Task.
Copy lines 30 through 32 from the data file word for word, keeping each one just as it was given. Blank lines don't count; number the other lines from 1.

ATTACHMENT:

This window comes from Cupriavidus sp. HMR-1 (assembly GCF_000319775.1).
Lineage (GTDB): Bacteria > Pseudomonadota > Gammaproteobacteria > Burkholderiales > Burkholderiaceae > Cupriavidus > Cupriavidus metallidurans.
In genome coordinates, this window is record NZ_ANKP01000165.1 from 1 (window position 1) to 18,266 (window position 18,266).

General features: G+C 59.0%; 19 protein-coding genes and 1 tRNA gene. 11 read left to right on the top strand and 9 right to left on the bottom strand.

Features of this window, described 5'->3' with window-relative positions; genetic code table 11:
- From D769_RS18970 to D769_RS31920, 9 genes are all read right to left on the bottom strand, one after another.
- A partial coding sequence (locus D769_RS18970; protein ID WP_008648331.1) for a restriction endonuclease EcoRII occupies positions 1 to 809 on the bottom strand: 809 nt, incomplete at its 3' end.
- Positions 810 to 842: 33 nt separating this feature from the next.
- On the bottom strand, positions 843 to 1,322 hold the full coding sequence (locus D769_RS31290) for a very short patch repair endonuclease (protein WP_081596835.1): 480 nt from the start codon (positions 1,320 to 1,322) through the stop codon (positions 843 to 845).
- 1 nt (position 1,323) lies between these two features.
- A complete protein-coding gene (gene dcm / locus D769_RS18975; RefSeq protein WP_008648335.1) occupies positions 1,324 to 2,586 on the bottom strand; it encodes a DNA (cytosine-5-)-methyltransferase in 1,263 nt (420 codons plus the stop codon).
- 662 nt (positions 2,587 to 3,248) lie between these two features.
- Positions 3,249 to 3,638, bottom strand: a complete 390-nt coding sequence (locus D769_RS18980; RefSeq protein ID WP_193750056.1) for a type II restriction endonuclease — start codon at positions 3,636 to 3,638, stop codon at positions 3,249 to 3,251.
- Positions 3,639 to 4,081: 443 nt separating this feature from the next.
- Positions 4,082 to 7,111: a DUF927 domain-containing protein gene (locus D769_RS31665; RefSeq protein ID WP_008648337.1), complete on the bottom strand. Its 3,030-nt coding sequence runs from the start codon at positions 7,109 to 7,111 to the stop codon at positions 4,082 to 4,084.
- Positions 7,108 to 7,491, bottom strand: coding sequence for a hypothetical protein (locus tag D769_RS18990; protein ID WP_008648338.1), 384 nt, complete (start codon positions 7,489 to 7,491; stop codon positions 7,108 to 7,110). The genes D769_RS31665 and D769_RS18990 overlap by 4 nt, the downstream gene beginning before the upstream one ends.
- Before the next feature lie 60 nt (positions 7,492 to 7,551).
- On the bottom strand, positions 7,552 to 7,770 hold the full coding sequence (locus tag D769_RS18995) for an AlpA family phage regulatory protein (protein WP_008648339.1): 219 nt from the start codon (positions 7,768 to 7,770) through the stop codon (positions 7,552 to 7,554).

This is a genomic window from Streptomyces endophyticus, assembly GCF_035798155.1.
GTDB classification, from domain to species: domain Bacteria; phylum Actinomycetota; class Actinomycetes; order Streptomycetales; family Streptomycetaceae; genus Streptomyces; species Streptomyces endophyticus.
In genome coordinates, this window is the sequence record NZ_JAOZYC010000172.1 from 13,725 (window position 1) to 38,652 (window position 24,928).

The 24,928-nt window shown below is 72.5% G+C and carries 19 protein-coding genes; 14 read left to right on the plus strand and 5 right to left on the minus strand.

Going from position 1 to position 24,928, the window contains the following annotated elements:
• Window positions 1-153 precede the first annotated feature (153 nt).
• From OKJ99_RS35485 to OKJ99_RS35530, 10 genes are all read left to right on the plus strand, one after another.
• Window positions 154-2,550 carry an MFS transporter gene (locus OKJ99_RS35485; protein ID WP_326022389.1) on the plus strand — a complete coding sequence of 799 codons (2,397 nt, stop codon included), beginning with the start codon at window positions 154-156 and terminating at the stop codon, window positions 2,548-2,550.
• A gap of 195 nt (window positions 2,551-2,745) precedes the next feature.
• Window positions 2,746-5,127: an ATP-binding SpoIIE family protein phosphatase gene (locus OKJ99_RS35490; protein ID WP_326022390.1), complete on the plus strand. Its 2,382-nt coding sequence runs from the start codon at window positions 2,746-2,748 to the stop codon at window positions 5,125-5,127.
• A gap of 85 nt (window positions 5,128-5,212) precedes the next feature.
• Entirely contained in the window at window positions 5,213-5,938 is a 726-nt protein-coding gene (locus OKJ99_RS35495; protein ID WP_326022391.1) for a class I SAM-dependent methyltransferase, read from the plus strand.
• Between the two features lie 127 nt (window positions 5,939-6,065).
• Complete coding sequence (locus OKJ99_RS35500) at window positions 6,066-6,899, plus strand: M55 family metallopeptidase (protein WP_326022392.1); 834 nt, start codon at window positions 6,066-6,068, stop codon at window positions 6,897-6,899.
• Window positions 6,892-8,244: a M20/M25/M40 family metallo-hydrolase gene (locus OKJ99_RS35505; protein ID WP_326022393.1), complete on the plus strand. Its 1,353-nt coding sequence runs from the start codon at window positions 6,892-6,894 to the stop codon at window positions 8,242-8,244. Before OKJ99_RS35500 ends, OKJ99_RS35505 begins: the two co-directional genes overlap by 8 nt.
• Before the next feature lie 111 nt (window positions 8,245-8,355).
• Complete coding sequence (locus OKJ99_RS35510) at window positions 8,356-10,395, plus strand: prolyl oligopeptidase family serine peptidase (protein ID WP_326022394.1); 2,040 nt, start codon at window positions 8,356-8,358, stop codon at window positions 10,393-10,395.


• Entirely contained in the window at window positions 5,213-5,938 is a 726-nt protein-coding gene (locus OKJ99_RS35495; protein ID WP_326022391.1) for a class I SAM-dependent methyltransferase, read from the plus strand.
• Between the two features lie 127 nt (window positions 5,939-6,065).
• Complete coding sequence (locus OKJ99_RS35500) at window positions 6,066-6,899, plus strand: M55 family metallopeptidase (protein WP_326022392.1); 834 nt, start codon at window positions 6,066-6,068, stop codon at window positions 6,897-6,899.